The White House has signaled support for the newly announced China-brokered deal to reestablish ties between rivals Iran and Saudi Arabia but also expressed concern over growing Chinese influence in the Middle East and other parts of the world in the wake of Beijing's milestone.
Addressing questions by reporters during a virtual call Friday, National Security Council Strategic Communications Coordinator John Kirby said the U.S. had been kept informed by Saudi Arabia throughout the negotiations process leading up to the deal, and that Washington would "support any effort to deescalate tensions there in the region."
He said the historic agreement came in line with U.S. interests and took credit for the United States' own policies in the outcome.
"We think it's in our interests, and it's something that we worked on through our own effective combination of deterrence and diplomacy," Kirby said. "It appears to us that this roadmap announced today was the result of multiple rounds of talks, including talks that were held in Baghdad and Oman. And we've always supported that process as we've seen, to work hard towards an end of the war in Yemen, and to an end to Iran's aggression, quite frankly.
"We believe that what likely helped bring Iran to the negotiating table in Saudi Arabia is in fact the pressure that it's under internally as well as an effective deterrence against attacks from Iran or its proxies on Saudi Arabia. And we, as you know, help support Saudi Arabia and their effective deterrence capabilities."
Speaking to the level of mistrust between Tehran and Washington, however, he expressed uncertainty as to whether the Islamic Republic would live up to its agreement but hoped that they would.
"It really does remain to be seen whether the Iranians are going to honor their side of the deal," Kirby said. "This is not a regime that that typically does honor its word. So, we hope that they do, we'd like to see this war in Yemen end, and that this arrangement that they have might help lead us to that outcome."
Such a deal between Iran and Saudi Arabia has been in the works for some time, and the fact that China has succeeded in brokering it is a major diplomatic victory for the United States' top global rival.
And while Kirby did not explicitly signal concern for Beijing's role in the matter, he expressed caution over China's overall effort to expand its soft power footprint around the world, including in the Middle East.
"As for Chinese influence there, or in Africa or Latin America, it's not like we have blinders on," Kirby said. "We certainly continue to watch China as they try to gain influence and footholds elsewhere around the world in their own selfish interest. And you're starting to see countries around the world wake up to the fact that China's influence is in their own selfish interest."
And yet a trilateral joint statement emerging from the agreement credited Beijing and its leadership for the deal.
The statement began by taking note of "the noble initiative of His Excellency President Xi Jinping, President of the People's Republic of China, of China's support for developing good neighborly relations between the Kingdom of Saudi Arabia and the Islamic Republic of Iran."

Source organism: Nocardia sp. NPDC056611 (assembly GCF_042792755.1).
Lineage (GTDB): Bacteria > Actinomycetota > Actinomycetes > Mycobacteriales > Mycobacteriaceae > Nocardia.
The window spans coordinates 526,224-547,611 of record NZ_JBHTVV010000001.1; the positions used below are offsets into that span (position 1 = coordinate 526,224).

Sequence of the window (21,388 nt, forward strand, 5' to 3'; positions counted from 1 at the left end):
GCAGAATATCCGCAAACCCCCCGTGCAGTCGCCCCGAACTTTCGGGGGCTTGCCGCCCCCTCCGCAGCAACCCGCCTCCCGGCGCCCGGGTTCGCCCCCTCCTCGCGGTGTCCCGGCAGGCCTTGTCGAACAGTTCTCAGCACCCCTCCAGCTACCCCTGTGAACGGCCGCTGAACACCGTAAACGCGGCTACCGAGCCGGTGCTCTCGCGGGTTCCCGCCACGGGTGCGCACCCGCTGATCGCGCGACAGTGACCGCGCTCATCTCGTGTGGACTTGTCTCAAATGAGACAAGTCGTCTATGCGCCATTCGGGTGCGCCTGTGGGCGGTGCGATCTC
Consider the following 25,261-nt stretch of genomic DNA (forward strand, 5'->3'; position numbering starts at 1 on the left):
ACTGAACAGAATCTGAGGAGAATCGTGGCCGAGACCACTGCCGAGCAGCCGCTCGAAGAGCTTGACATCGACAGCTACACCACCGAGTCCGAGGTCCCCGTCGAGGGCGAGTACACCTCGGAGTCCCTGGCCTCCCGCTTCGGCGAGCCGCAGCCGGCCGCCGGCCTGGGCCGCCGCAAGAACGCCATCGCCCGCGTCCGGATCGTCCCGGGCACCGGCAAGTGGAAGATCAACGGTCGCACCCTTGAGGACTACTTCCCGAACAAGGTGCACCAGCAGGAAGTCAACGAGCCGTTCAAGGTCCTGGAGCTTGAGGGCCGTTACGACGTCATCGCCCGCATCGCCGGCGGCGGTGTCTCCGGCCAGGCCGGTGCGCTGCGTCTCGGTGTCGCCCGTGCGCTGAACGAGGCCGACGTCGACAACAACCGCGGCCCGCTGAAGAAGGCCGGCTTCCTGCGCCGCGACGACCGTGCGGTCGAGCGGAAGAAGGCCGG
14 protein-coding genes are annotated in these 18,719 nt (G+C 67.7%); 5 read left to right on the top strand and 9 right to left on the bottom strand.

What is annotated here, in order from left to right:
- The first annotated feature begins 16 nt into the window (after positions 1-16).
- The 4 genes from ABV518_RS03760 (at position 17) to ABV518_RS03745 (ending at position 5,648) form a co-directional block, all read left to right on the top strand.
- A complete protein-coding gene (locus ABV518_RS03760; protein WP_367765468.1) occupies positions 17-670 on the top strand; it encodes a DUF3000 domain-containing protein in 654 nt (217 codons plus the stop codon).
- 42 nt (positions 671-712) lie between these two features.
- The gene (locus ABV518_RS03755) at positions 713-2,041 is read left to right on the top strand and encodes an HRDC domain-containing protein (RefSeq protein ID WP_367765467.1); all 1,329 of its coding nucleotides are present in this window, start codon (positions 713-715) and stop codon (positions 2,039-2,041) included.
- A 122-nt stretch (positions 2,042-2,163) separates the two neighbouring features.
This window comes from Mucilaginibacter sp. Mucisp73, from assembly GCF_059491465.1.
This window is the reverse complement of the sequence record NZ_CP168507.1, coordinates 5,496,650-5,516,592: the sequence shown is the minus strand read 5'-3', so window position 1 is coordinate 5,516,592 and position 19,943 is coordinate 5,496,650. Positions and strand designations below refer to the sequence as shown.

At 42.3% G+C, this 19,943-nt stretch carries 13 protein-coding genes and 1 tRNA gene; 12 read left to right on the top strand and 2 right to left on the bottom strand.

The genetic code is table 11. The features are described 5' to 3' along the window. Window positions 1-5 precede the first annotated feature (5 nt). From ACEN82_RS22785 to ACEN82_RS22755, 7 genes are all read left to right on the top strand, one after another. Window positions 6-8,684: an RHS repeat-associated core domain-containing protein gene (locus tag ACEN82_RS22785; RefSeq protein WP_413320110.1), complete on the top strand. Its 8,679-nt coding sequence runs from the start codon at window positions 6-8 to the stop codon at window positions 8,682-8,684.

Tehran and Riyadh have for decades competed for influence across the region and their feud came to a breaking point in early 2016. With their relationship already severely frayed over their support for opposing factions in countries like Bahrain, Lebanon, Iraq, Syria and Yemen, the execution of a leading Shiite cleric in Saudi Arabia led Iranian protesters to storm and set fire to Riyadh's embassy in Tehran, resulting in a total collapse in the relations between the Kingdom and the Islamic Republic.
This feud only intensified in the immediate aftermath, with Iran's relationship with Yemen's Ansar Allah, or Houthi movement, coming under scrutiny over the group's launching of ballistic missile and drone attacks against Saudi Arabia.
But with only a fragile truce keeping a resumption of all-out hostilities in Yemen, where Saudi Arabia backs an embattled government, at bay, renewed interest emerged in diplomacy with Iran. This culminated in a series of secretive meetings held in Iraq and Oman and, ultimately, the most recent talks held in China in the leadup to the new agreement.
The agreement came on the heels for two high-profile engagements involving Xi in the Middle East, with Iran and Saudi Arabia at the center. First, the Chinese leader traveled to Saudi Arabia in November to attend the first-ever China-Arab State Summit, and then he hosted Iranian President Ebrahim Raisi in Beijing just last month, with both events resulting in a series of agreements strengthening Chinese cooperation in the region.
And though Chinese officials have repeatedly denied they were in competition with the U.S. for influence in the Middle East, both Tehran and Riyadh's growing ties to Beijing have raised concerns in Washington as to whether U.S. power was diminishing.
Kirby rejected this perception in his remarks Friday, pointing to Biden's own travel to Saudi Arabia last summer, though the trip was largely overshadowed by Riyadh's decision later last year to join the expanded group of the Organization of Petroleum Exporting Countries (OPEC) to cut production at a time when the U.S. sought to bring down gas prices.
"I would stridently push back on this idea that we're stepping back in the Middle East," Kirby said, "far from it."